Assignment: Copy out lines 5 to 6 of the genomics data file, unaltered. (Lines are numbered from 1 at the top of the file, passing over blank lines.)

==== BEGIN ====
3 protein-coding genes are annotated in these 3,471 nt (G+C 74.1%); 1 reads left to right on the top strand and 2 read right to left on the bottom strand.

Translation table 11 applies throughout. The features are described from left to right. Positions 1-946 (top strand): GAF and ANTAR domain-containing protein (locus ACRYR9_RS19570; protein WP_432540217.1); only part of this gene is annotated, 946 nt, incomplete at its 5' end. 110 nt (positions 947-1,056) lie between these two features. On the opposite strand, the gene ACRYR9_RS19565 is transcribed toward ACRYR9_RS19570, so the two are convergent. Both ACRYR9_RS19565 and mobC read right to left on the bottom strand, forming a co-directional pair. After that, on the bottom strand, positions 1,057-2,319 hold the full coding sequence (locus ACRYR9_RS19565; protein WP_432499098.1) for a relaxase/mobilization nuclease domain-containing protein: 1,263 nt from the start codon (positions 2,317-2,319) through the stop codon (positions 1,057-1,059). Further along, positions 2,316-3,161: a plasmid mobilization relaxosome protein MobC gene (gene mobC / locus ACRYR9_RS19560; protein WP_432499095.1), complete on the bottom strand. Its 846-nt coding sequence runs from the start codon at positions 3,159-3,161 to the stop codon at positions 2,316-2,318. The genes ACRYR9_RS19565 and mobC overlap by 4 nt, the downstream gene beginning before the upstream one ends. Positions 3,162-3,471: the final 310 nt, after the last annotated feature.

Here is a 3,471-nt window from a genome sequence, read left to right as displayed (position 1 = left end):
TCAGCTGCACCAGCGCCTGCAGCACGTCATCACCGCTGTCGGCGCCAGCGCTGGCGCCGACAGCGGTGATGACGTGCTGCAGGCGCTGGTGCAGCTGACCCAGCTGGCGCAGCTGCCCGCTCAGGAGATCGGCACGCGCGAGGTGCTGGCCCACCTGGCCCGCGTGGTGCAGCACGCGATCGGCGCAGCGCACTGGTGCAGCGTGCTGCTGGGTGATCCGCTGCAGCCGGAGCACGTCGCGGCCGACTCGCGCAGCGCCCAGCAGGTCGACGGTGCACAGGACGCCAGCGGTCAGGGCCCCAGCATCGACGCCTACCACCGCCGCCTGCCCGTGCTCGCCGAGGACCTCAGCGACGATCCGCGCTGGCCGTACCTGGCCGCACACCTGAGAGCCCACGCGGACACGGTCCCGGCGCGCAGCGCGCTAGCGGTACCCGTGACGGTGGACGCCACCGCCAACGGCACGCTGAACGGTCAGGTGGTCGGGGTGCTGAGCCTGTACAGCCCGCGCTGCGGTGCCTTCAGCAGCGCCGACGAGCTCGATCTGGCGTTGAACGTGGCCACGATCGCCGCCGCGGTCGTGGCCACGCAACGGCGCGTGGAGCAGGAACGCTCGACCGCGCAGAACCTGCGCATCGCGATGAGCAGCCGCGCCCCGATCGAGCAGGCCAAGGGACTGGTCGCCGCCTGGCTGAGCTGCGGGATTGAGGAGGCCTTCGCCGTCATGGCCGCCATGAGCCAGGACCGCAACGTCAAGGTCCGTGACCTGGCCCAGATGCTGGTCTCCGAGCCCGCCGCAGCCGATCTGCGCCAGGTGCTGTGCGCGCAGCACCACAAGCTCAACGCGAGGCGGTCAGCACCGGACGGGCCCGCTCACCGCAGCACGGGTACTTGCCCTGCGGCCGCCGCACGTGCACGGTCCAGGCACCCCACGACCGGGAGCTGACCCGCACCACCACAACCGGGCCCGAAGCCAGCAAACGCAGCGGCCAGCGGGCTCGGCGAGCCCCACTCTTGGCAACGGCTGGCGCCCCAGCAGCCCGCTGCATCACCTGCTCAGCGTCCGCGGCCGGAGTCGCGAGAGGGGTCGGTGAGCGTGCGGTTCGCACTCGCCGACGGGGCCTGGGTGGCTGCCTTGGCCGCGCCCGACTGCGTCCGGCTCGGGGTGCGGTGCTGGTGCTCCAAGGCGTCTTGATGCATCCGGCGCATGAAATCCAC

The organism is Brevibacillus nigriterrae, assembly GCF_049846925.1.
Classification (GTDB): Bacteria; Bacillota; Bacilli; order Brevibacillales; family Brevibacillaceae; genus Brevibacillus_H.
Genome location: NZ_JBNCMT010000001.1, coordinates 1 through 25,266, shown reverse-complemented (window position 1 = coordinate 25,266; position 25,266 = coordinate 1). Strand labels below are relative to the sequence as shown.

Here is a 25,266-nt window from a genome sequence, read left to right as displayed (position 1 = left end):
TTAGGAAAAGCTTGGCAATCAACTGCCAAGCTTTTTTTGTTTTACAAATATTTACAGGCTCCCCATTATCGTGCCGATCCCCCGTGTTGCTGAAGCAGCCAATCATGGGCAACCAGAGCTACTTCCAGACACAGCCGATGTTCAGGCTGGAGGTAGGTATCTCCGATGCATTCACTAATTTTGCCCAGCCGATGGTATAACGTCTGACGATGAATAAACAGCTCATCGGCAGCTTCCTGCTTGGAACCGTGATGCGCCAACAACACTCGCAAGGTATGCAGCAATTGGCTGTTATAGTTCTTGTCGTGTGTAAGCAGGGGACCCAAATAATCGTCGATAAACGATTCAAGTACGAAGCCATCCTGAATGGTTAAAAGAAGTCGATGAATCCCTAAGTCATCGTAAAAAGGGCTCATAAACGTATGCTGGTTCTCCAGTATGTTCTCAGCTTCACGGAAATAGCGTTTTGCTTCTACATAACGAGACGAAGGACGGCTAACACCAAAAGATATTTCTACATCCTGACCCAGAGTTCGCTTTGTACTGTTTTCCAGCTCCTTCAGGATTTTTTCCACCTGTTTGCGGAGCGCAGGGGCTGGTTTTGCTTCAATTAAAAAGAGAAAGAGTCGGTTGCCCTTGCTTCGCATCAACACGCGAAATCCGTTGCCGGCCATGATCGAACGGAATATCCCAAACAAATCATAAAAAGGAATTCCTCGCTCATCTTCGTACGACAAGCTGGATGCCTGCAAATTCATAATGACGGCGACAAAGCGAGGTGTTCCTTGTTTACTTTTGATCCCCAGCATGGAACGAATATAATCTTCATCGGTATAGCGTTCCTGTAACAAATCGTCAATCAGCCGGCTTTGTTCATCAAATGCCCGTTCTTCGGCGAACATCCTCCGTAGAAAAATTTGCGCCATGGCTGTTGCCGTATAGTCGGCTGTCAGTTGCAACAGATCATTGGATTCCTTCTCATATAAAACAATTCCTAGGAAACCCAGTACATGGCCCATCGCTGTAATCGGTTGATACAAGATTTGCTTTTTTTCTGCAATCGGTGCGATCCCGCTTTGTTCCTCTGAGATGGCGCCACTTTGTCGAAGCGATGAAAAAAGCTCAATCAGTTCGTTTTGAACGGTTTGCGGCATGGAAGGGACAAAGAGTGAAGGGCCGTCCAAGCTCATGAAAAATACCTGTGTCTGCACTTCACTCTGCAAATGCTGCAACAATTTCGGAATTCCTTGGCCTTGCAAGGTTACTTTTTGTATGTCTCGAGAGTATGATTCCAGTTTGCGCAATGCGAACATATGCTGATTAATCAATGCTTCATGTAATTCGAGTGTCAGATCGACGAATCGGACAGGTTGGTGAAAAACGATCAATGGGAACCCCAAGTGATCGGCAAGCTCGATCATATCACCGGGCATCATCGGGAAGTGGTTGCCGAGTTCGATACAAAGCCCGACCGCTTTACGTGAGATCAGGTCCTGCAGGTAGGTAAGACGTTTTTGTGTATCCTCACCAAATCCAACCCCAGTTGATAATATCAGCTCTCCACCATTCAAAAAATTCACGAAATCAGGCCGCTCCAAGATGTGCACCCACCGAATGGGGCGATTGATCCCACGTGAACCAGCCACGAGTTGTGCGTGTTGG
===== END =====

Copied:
The organism is Brevibacillus nigriterrae, assembly GCF_049846925.1.
Classification (GTDB): Bacteria; Bacillota; Bacilli; order Brevibacillales; family Brevibacillaceae; genus Brevibacillus_H.